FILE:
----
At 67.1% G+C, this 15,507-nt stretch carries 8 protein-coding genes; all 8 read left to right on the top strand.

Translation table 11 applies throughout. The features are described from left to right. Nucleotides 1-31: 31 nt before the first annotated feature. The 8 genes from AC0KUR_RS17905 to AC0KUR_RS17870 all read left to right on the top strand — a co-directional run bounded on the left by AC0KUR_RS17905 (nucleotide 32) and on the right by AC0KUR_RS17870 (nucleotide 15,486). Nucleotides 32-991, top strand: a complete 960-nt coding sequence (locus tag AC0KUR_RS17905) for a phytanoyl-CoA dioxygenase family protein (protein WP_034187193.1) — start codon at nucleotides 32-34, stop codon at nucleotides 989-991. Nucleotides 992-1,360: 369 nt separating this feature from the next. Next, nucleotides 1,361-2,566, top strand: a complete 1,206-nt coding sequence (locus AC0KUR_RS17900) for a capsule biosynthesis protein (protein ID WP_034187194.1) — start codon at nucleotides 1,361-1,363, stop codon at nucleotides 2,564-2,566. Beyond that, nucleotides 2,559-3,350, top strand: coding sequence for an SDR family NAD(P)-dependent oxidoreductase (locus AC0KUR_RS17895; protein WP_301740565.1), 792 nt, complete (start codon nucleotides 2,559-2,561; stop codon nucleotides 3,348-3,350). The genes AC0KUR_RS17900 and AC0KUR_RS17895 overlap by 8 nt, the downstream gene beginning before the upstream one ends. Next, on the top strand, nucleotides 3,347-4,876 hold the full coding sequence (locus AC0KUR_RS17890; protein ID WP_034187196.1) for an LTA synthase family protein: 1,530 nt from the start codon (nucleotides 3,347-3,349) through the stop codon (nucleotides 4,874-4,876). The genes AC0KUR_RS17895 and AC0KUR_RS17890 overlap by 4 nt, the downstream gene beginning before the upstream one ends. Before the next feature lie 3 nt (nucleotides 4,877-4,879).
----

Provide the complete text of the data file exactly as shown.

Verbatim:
At 67.1% G+C, this 15,507-nt stretch carries 8 protein-coding genes; all 8 read left to right on the top strand.

Translation table 11 applies throughout. The features are described from left to right. Nucleotides 1-31: 31 nt before the first annotated feature. The 8 genes from AC0KUR_RS17905 to AC0KUR_RS17870 all read left to right on the top strand — a co-directional run bounded on the left by AC0KUR_RS17905 (nucleotide 32) and on the right by AC0KUR_RS17870 (nucleotide 15,486). Nucleotides 32-991, top strand: a complete 960-nt coding sequence (locus tag AC0KUR_RS17905) for a phytanoyl-CoA dioxygenase family protein (protein WP_034187193.1) — start codon at nucleotides 32-34, stop codon at nucleotides 989-991. Nucleotides 992-1,360: 369 nt separating this feature from the next. Next, nucleotides 1,361-2,566, top strand: a complete 1,206-nt coding sequence (locus AC0KUR_RS17900) for a capsule biosynthesis protein (protein ID WP_034187194.1) — start codon at nucleotides 1,361-1,363, stop codon at nucleotides 2,564-2,566. Beyond that, nucleotides 2,559-3,350, top strand: coding sequence for an SDR family NAD(P)-dependent oxidoreductase (locus AC0KUR_RS17895; protein WP_301740565.1), 792 nt, complete (start codon nucleotides 2,559-2,561; stop codon nucleotides 3,348-3,350). The genes AC0KUR_RS17900 and AC0KUR_RS17895 overlap by 8 nt, the downstream gene beginning before the upstream one ends. Next, on the top strand, nucleotides 3,347-4,876 hold the full coding sequence (locus AC0KUR_RS17890; protein ID WP_034187196.1) for an LTA synthase family protein: 1,530 nt from the start codon (nucleotides 3,347-3,349) through the stop codon (nucleotides 4,874-4,876). The genes AC0KUR_RS17895 and AC0KUR_RS17890 overlap by 4 nt, the downstream gene beginning before the upstream one ends. Before the next feature lie 3 nt (nucleotides 4,877-4,879).